Wednesday, December 14, 2022

Update on the Pre-Christmas Cold Wave

[Note: there is an updated forecast. Scroll up on blog.]

Current Forecast
This cold wave has the potential to be as cold as the February, 2021, cold wave. If you are going to travel, especially by car, during this period, it is important to make sure you take blankets, water and a power bar (at least) for each occupant in case you should get stuck. It is also a good idea to take some sand, kitty litter, or ice melt so you can sustain yourself if you go off the road due to ice or snow. 


I believe the cold air will flow into the north central states on Monday. Here is the temperature forecast noon Monday. Here is the temperature forecast from the Canadian global model valid noon Monday.

At 6pm Thursday, the cold wave is arriving along the Texas Gulf Coast and as far east as Ohio.

Please note, there  is the likelihood the actual cold air will be colder than what is depicted above. Why? The cold air that flows south from North Pole and Canada gets vertically thinner as it moves south. The models struggle to resolve this. Meteorologist Joe Bastardi posted the forecast ECMWF model one week before the Valentines 2021 Cold Wave (left) versus the actual temperatures (right).

Meteorological Discussion
I have two strong meteorological reasons for believing this cold air mass will be stronger than forecasted by the current models:
  • The temperatures in the source region of Siberia have been running as cold as -80°F. That is both extreme and slightly colder than than Valentine's 2021.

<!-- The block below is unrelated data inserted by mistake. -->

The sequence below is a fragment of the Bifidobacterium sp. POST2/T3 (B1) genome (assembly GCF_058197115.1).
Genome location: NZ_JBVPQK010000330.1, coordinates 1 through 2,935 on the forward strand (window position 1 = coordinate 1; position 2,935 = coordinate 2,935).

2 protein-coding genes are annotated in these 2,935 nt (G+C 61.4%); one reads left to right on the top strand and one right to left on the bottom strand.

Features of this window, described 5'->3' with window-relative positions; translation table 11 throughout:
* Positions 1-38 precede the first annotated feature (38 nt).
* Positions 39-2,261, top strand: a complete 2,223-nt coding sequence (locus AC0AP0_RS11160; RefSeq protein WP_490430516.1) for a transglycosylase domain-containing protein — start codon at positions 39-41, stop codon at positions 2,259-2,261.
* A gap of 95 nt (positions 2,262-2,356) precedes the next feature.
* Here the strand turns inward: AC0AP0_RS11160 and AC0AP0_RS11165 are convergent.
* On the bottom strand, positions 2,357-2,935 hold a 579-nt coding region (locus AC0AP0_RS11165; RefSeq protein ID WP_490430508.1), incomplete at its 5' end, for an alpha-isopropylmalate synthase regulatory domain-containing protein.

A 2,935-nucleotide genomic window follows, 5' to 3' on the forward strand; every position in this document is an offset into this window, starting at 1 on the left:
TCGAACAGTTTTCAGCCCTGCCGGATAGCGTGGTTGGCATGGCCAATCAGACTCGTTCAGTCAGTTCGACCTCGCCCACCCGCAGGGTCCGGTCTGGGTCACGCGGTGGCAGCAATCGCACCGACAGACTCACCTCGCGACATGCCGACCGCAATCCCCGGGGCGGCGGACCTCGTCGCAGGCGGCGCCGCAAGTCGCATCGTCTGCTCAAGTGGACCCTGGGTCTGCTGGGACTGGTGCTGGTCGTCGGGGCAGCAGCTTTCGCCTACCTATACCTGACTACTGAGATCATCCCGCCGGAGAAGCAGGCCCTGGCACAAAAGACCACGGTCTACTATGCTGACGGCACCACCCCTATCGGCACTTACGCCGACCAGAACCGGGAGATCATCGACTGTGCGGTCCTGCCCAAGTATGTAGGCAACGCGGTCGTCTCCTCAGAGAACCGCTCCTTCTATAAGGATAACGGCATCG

• The snow cover between here and there is much above average. See image below of the U.S. area of snow; snow is still falling in the north central states. Snow covered ground to a cold air mass is like car driving over ice: once started south, it is very hard to stop. 

While the cold air outbreak for Valentine's 2021 was well forecasted starting six days in advance, the intensity of the cold wave was not adequately described until about two days before. Because this is forecast to occur near and during Christmas (with its extensive travel), I -- and a few other meteorologists -- are going out on a limb and forecasting what we believe the potential to be because we don't want people to be unprepared. 

I may be wrong. There were at least two meteorologists on Twitter yesterday criticizing those of us who are "sounding the alarm." The problem with the conservative forecast technique, in this case, is that we risk catching people off guard hundreds of miles from home. 

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